Cass McCombs does not, and has never, produced music designed for rapid consumption. There is, however, a deep sense of familiarity within his melodies, which, though fresh, sound as seasoned as any of the ones Dylan nicked for his finest compositions. It’s this sense of familiarity that compels the folksily inclined to make out each word of McCombs’s stylishly awkward delivery. But you have to take it in sips. Like anyone who seems to be part human/part phantom, McCombs takes some figuring out.
Mangy Love is a contender for Cass McCombs’s best-sounding album. Production on his records has been major-label-quality since 2007’s Dropping the Writ, with Wit’s End and Big Wheel and Others presenting particularly aesthetically and thematically pleasing sonic landscapes. Mangy Love makes itself distinct from its predecessors with its outright jazziness and ethereality. Wit’s End was a traipse though the densely forested hills of solitude; Big Wheel and Others was a road trip through odd, nameless American sub-societies,; and Mangy Love is Cass McCombs in outer space.
Look to 'It' for proof. The song opens with an electronic beat that would sound equally at home on Bowie’s Blackstar. In a drifting downtempo, the bewildered narrator explores the oft-referenced, untameable monolith called 'It'. Look, also, to 'Medusa’s House', which opens with the labyrinthine “Help me/Help me to remember to forget/To forget what hasn’t happened yet/Knock me down that mystic slide again”. Time folds over on itself, and a synth makes for a tessellated tapestry of a backdrop, while the titular image presents several analysable layers of depth. One of which, by the way, is the grotesquerie that haunts even the sweetest of trips.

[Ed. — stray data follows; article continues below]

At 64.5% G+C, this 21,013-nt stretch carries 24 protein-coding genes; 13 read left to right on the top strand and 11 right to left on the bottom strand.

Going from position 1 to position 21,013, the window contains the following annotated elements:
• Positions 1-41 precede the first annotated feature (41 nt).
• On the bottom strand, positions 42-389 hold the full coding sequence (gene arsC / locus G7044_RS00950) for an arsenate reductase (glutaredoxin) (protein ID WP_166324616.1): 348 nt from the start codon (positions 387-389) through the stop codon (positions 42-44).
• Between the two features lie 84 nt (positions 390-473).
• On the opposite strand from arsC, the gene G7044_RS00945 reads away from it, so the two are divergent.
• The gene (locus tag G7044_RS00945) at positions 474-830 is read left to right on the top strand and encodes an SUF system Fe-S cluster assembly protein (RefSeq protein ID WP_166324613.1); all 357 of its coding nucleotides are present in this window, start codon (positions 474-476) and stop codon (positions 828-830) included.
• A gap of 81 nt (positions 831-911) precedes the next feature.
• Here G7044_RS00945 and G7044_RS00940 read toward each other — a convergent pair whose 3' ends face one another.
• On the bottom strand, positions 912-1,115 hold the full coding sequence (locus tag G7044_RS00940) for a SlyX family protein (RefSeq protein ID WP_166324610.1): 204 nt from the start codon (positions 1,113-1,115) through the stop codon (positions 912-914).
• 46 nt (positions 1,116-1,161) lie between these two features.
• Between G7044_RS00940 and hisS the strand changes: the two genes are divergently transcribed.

Through the grotesquerie, the ethereality and the general drift, the mission of McCombs’s songwriting remains as empathetic as ever. “You got fucked up hair, and fucked up teeth…You’re bad — I mean you smell bad” spits the biker-bar narrator of 'Rancid Girl', before half-joking, half-boasting suicidal intent. It’s the same character who, on Big Wheel and Others’s title track, bragged of bagging parking lot lizards (for consumption) and being more of a goddamned man than you. “Sugar and spice and everything weird/A tug on Jupiter’s beard”, intones the acid king narrator of 'Laughter is the Best Medicine', a groovy list of everything that can console an ailing soul. “The ceiling is on the floor/Floor in the refrigerator/What of the door?/It’s there no more”, begins 'Opposite House', a song which, according to McCombs, is about mental illness. McCombs moves between narrators with grace and finesse, attempting to give voice to every kind of person and personality that can arise from today’s conditions.
There’s a lot to focus on, and you’ve got to listen closely. Many of McCombs’s lyrics aim to deconstruct artifice and dig into the deepest, most subconscious wrongs of commonest people. As such, they resist entry. McCombs seems to be a dyed-in-the-wool rejector of crass capitalism, which keeps out the mildly interested, and magnetises the neurotically scrupulous. As with most McCombs albums, if you’re one of the latter, you’ll find a good deal to like here that you already liked, and a lot you didn’t know you liked. Long live Cass McCombs.
8Dustin Lowman's Score